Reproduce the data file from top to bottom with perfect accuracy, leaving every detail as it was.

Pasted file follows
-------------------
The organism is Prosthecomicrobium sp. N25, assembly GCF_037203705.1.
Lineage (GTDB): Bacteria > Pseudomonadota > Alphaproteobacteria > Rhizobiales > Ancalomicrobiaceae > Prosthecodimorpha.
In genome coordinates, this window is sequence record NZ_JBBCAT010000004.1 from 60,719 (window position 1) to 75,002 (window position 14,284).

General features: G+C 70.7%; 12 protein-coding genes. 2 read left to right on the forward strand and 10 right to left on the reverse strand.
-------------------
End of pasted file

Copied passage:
The organism is Prosthecomicrobium sp. N25, assembly GCF_037203705.1.
Lineage (GTDB): Bacteria > Pseudomonadota > Alphaproteobacteria > Rhizobiales > Ancalomicrobiaceae > Prosthecodimorpha.
In genome coordinates, this window is sequence record NZ_JBBCAT010000004.1 from 60,719 (window position 1) to 75,002 (window position 14,284).

General features: G+C 70.7%; 12 protein-coding genes. 2 read left to right on the forward strand and 10 right to left on the reverse strand.